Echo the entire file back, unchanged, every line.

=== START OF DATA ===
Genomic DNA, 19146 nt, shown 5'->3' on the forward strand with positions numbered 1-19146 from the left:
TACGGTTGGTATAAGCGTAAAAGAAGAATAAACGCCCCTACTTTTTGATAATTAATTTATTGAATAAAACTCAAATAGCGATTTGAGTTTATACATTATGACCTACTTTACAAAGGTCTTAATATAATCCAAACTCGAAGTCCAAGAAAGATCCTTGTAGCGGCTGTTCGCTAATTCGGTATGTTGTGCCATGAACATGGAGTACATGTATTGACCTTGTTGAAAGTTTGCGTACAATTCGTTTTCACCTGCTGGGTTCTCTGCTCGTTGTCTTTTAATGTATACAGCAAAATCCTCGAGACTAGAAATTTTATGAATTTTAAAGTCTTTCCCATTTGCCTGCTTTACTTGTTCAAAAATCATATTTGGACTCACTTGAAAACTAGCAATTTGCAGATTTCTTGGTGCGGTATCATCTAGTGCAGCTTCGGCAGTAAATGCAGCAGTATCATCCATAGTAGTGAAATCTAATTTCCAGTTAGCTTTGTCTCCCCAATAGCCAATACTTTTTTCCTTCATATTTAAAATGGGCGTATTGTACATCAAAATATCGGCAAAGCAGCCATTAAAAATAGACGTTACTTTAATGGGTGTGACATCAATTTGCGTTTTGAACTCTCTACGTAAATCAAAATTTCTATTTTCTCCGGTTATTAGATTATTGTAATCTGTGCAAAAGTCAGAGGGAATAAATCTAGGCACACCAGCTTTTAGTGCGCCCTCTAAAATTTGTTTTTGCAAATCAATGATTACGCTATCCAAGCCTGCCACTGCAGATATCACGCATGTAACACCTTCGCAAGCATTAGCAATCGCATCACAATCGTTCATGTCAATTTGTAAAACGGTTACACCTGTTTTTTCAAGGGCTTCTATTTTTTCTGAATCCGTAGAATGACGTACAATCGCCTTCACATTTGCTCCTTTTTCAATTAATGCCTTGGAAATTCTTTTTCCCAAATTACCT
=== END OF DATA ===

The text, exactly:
Genomic DNA, 19146 nt, shown 5'->3' on the forward strand with positions numbered 1-19146 from the left:
TACGGTTGGTATAAGCGTAAAAGAAGAATAAACGCCCCTACTTTTTGATAATTAATTTATTGAATAAAACTCAAATAGCGATTTGAGTTTATACATTATGACCTACTTTACAAAGGTCTTAATATAATCCAAACTCGAAGTCCAAGAAAGATCCTTGTAGCGGCTGTTCGCTAATTCGGTATGTTGTGCCATGAACATGGAGTACATGTATTGACCTTGTTGAAAGTTTGCGTACAATTCGTTTTCACCTGCTGGGTTCTCTGCTCGTTGTCTTTTAATGTATACAGCAAAATCCTCGAGACTAGAAATTTTATGAATTTTAAAGTCTTTCCCATTTGCCTGCTTTACTTGTTCAAAAATCATATTTGGACTCACTTGAAAACTAGCAATTTGCAGATTTCTTGGTGCGGTATCATCTAGTGCAGCTTCGGCAGTAAATGCAGCAGTATCATCCATAGTAGTGAAATCTAATTTCCAGTTAGCTTTGTCTCCCCAATAGCCAATACTTTTTTCCTTCATATTTAAAATGGGCGTATTGTACATCAAAATATCGGCAAAGCAGCCATTAAAAATAGACGTTACTTTAATGGGTGTGACATCAATTTGCGTTTTGAACTCTCTACGTAAATCAAAATTTCTATTTTCTCCGGTTATTAGATTATTGTAATCTGTGCAAAAGTCAGAGGGAATAAATCTAGGCACACCAGCTTTTAGTGCGCCCTCTAAAATTTGTTTTTGCAAATCAATGATTACGCTATCCAAGCCTGCCACTGCAGATATCACGCATGTAACACCTTCGCAAGCATTAGCAATCGCATCACAATCGTTCATGTCAATTTGTAAAACGGTTACACCTGTTTTTTCAAGGGCTTCTATTTTTTCTGAATCCGTAGAATGACGTACAATCGCCTTCACATTTGCTCCTTTTTCAATTAATGCCTTGGAAATTCTTTTTCCCAAATTACCT